Doc Daneeka: But but....Idiocracy.  I've been assured by a million people on the internet that people are getting inexorably dumber over time.


Well, IQ doesn't always mean intelligence. Poor education could result in someone with a high IQ being really stupid.
 
2013-10-11 11:41:50 AM  

Oysterman: It's not mentioned, so I'm going to assume if you score us against modern norms, we would have an average IQ of 65.


No, the median is always 100. That's how the scoring is set up: half of the American testees score under 100 and half score over 100. It's like a standardized dollar. It is always 100 cents, although over time it may buy more or less.

In fact, intelligence measurements are very like economic measures of quantities that change over time. They are difficult but informative. You really have to think hard to understand what the numbers really mean.
 
2013-10-11 11:44:40 AM  

The One True TheDavid: Really we're getting dumber. They're just revising the curve so 80 is the new 100. Now everybody who can spell and define "antidisestablishmentarianism" is a SUPER-DOOPER genius.


Moran. It's spelled SUPER-DUPER...
thumbs3.ebaystatic.com
 
2013-10-11 11:47:30 AM  

Parthenogenetic: I'm curious how much of the effect is due to better nutrition, improved public health measures, prenatal care, and better medical technology.

chumster: Having recently read The Republic, I think that the most intelligent people of that era and the most intelligent people of this era would be in the same peer group.


I'm fairly certain this is a nature vs nurture thing. Poor nutrition for most people caused severe limitations on growth, both physical and mental. Wealthy, well-nourished people of the 1800s had already reached their genetic potential.
 
2013-10-11 11:55:01 AM  
As a child I lived in a small rural village. This has provided me with all kinds of knowledge and insight that even people smarter or more informed than myself do not have.

In a small village you see all the classes of society at once, and they are very well known to you. You are forced to associate with everybody whether you like them or not, want to have anything to do with them or not.

And that's why Brantgoose is such a genius at this comparative stuff. A deprived upper middle class childhood enriched with information and experiences that you'd have to live one hundred lives to acquire in normal circumstance.

I also like to say that I have had the good luck to live in three or four different centuries. In this same small village I was exposed to ideas, people, things and activities that pretty much cover everything from the 1700s to the 2000s.

Some of our quaint rural customs would not have been strange to our 13 times great grandparents.

And being of French and British and other stock, I have been exposed via my genealogy with a lot of history and culture, not to mention a lot of genes.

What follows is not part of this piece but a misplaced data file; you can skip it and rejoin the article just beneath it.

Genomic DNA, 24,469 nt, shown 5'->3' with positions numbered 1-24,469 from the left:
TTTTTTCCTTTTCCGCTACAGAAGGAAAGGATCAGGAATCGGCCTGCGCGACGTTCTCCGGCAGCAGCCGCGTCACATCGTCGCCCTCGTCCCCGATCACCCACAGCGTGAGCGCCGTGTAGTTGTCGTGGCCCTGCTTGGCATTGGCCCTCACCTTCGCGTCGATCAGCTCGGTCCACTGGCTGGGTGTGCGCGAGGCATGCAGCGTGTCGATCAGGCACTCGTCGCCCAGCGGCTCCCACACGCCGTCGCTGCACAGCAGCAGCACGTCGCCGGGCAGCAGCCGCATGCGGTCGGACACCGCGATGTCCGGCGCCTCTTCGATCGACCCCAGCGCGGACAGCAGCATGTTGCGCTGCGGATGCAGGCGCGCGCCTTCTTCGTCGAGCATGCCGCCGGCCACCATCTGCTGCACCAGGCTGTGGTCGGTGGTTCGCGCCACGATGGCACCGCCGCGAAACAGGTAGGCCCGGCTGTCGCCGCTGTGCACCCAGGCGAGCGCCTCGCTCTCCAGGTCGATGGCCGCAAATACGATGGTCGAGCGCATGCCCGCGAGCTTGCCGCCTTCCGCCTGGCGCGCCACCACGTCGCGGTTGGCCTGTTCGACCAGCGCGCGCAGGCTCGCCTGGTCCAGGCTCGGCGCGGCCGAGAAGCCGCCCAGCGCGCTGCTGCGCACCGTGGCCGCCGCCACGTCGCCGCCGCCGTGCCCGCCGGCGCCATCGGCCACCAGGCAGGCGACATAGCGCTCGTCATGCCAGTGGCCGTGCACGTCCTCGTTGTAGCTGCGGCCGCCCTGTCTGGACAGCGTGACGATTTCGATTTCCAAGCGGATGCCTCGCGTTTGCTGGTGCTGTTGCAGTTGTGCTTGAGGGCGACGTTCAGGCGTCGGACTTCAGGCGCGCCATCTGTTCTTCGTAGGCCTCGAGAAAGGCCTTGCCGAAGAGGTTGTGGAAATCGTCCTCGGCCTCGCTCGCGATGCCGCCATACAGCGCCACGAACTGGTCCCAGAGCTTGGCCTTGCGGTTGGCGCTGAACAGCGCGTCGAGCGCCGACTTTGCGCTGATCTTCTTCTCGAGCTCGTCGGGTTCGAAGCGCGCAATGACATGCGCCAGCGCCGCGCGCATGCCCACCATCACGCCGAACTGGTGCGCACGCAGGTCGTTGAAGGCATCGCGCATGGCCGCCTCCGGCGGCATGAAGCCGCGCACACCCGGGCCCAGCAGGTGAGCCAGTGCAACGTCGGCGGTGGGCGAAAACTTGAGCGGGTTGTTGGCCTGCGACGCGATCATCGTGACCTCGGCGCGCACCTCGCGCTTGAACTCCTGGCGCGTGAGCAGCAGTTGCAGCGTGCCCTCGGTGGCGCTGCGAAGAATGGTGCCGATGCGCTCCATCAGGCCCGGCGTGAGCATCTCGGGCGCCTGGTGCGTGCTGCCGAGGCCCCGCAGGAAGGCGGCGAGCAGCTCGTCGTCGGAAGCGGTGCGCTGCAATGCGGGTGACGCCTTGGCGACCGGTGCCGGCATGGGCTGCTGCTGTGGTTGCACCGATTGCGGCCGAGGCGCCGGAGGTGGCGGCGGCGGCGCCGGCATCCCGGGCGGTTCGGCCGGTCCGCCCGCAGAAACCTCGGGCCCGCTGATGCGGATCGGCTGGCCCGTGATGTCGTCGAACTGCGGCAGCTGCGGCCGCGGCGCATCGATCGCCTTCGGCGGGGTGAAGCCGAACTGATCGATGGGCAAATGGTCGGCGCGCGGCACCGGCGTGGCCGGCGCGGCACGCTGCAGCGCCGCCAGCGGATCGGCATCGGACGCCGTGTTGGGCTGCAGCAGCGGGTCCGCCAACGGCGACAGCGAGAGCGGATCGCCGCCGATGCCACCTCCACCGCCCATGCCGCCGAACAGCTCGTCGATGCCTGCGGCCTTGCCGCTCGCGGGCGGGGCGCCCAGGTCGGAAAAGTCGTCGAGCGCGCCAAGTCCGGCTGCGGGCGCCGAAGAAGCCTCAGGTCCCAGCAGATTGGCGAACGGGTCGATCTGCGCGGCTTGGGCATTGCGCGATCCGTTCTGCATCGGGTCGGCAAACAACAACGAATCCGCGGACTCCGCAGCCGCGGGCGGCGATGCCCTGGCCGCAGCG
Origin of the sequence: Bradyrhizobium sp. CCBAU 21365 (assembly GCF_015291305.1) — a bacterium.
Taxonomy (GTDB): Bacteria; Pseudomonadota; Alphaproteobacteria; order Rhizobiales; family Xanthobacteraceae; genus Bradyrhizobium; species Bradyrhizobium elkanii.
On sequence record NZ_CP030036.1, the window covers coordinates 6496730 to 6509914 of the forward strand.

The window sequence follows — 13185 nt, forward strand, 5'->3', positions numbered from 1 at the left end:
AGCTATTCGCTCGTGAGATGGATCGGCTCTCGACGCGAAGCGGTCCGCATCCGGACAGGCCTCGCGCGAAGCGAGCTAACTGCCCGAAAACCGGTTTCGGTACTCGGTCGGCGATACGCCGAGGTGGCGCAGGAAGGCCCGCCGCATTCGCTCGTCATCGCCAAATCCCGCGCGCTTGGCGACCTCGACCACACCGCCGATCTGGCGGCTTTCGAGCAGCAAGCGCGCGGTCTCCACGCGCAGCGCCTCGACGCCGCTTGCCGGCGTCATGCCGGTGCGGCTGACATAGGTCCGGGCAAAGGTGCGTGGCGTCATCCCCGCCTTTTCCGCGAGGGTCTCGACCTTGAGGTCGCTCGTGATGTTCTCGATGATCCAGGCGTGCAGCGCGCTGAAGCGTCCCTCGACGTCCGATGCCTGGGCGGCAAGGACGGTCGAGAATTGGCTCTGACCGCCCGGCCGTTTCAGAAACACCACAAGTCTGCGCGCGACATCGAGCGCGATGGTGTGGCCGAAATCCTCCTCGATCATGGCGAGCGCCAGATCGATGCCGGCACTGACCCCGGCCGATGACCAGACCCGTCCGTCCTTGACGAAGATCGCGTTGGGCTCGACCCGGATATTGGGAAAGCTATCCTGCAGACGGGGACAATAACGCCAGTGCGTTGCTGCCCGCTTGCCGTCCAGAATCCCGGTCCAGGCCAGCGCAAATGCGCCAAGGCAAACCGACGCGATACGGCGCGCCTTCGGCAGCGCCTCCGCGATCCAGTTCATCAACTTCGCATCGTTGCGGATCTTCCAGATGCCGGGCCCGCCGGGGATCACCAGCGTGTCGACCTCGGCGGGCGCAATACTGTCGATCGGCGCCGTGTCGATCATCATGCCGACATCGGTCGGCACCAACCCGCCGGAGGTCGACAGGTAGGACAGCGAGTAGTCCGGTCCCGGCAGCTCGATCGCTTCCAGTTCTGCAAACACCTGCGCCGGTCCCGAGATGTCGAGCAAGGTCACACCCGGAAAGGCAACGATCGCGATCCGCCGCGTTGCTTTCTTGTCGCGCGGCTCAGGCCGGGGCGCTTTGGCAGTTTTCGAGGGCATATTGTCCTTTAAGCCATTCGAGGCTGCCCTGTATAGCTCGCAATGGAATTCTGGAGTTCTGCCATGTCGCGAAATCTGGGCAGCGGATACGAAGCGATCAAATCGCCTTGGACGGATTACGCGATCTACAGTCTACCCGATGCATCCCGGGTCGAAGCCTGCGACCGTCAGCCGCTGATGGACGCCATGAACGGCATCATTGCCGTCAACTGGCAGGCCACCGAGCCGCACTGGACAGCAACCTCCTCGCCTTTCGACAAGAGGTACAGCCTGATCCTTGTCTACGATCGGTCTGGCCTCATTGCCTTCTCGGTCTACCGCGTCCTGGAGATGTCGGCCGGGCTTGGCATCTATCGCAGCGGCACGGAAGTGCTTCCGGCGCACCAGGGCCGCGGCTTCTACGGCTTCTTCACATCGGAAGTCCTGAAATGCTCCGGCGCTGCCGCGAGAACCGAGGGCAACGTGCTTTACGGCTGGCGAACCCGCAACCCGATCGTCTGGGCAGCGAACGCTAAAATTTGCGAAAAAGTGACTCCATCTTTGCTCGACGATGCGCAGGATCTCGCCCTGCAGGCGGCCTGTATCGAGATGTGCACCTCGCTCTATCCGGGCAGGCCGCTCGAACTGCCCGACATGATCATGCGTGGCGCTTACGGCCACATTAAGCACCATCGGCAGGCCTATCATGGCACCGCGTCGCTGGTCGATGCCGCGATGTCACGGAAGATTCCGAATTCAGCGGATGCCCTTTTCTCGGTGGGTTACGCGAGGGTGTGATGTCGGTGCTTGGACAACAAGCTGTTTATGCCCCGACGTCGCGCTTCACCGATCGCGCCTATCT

A recent study by a Quebec University has taken advantage of the almost unique high quality of genealogical records and modern DNA techniques and has discovered that there has been a very surprising amount of evolution going on in Quebec. Although the small original population has left a powerful legacy in the population as a whole, with Quebecois sharing most of the same genetic background as their French ancestors, there has been a surprising amount of mixing and sorting going on.

In short, we are an exceptionally fast-evolving population thanks to small pockets of inbreeding which causes genetic abnormalities, some of which are adaptive. If you understand evolution well, you can see how this might be very valuable.

I'm a lucky pappy in many ways. My material circumstances have made my intellectual circumstances rare if not unique.

I should probably have studied the humanities instead of literature and language, but hey, you spend more of your life "unemployed" than working. Between vacations, weekend, after-work hours, and retirement or unemployment, I thought it would pay better to follow my heart and read, read, read.

I haven't a lot of money (more than most, but not a lot) but I have had a lot of time to read, to think, to write enormously over-length Fark posts, and to argue with stupid and bright people alike.

You can learn a heck of a lot from arguing with a semi-retarded idiot.

But as Farkers, you know that instinctively, don't you?

Trust me. Intelligence is one of the things that intelligent people understand least. They are soaking in it up to the points on their giant heads. It's lovely and complicated though, and thus a lot of fun.
 
2013-10-11 11:58:14 AM  

Parthenogenetic: I'm curious how much of the effect is due to better nutrition, improved public health measures, prenatal care, and better medical technology.

For example, the authors of this paper (  http://www.nber.org/papers/w19233 ) posit that iodization of salt accounts for a big chunk of the IQ increase.  The effects are large enough to account for one decade of the Flynn effect.

Article with less science-y prose here:  http://blogs.discovermagazine.com/crux/2013/07/23/how-adding-iodine-t o -salt-boosted-americans-iq/#.Ulf4Nfarkqgs


That plus removing lead from gasoline (and other toxic chemicals from everyday use) you get your IQ boost. We would also have a malnutrition epidemic today if we didn't fortify grains with B vitamins and Milk with vitamin D.

We also force parents to send their kids to school and we do it for free. We also force the kids to stay in school until age 16 (depending on state), both of my Grandfathers dropped out of school in 6th grade.